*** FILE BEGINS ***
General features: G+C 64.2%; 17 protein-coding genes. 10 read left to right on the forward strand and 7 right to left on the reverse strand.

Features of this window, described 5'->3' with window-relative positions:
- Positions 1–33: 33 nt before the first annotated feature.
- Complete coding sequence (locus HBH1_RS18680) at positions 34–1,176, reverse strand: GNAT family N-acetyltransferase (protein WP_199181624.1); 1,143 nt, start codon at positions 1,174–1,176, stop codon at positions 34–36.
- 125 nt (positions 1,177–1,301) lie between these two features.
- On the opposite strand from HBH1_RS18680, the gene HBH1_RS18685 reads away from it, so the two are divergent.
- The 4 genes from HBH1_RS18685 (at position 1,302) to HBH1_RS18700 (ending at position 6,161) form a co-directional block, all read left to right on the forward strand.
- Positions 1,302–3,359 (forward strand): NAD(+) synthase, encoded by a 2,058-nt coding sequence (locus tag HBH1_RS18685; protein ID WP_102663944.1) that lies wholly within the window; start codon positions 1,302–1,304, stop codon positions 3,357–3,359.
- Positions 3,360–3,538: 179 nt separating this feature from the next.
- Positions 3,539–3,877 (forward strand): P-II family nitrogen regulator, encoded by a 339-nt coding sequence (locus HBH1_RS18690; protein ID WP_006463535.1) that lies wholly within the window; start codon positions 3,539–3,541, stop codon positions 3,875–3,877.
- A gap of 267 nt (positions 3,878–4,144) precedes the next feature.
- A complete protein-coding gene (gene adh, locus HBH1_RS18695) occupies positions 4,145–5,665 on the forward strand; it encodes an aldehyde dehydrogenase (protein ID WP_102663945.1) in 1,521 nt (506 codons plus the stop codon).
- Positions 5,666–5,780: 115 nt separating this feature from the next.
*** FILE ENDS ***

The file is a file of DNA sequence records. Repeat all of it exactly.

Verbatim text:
General features: G+C 64.2%; 17 protein-coding genes. 10 read left to right on the forward strand and 7 right to left on the reverse strand.

Features of this window, described 5'->3' with window-relative positions:
- Positions 1–33: 33 nt before the first annotated feature.
- Complete coding sequence (locus HBH1_RS18680) at positions 34–1,176, reverse strand: GNAT family N-acetyltransferase (protein WP_199181624.1); 1,143 nt, start codon at positions 1,174–1,176, stop codon at positions 34–36.
- 125 nt (positions 1,177–1,301) lie between these two features.
- On the opposite strand from HBH1_RS18680, the gene HBH1_RS18685 reads away from it, so the two are divergent.
- The 4 genes from HBH1_RS18685 (at position 1,302) to HBH1_RS18700 (ending at position 6,161) form a co-directional block, all read left to right on the forward strand.
- Positions 1,302–3,359 (forward strand): NAD(+) synthase, encoded by a 2,058-nt coding sequence (locus tag HBH1_RS18685; protein ID WP_102663944.1) that lies wholly within the window; start codon positions 1,302–1,304, stop codon positions 3,357–3,359.
- Positions 3,360–3,538: 179 nt separating this feature from the next.
- Positions 3,539–3,877 (forward strand): P-II family nitrogen regulator, encoded by a 339-nt coding sequence (locus HBH1_RS18690; protein ID WP_006463535.1) that lies wholly within the window; start codon positions 3,539–3,541, stop codon positions 3,875–3,877.
- A gap of 267 nt (positions 3,878–4,144) precedes the next feature.
- A complete protein-coding gene (gene adh, locus HBH1_RS18695) occupies positions 4,145–5,665 on the forward strand; it encodes an aldehyde dehydrogenase (protein ID WP_102663945.1) in 1,521 nt (506 codons plus the stop codon).
- Positions 5,666–5,780: 115 nt separating this feature from the next.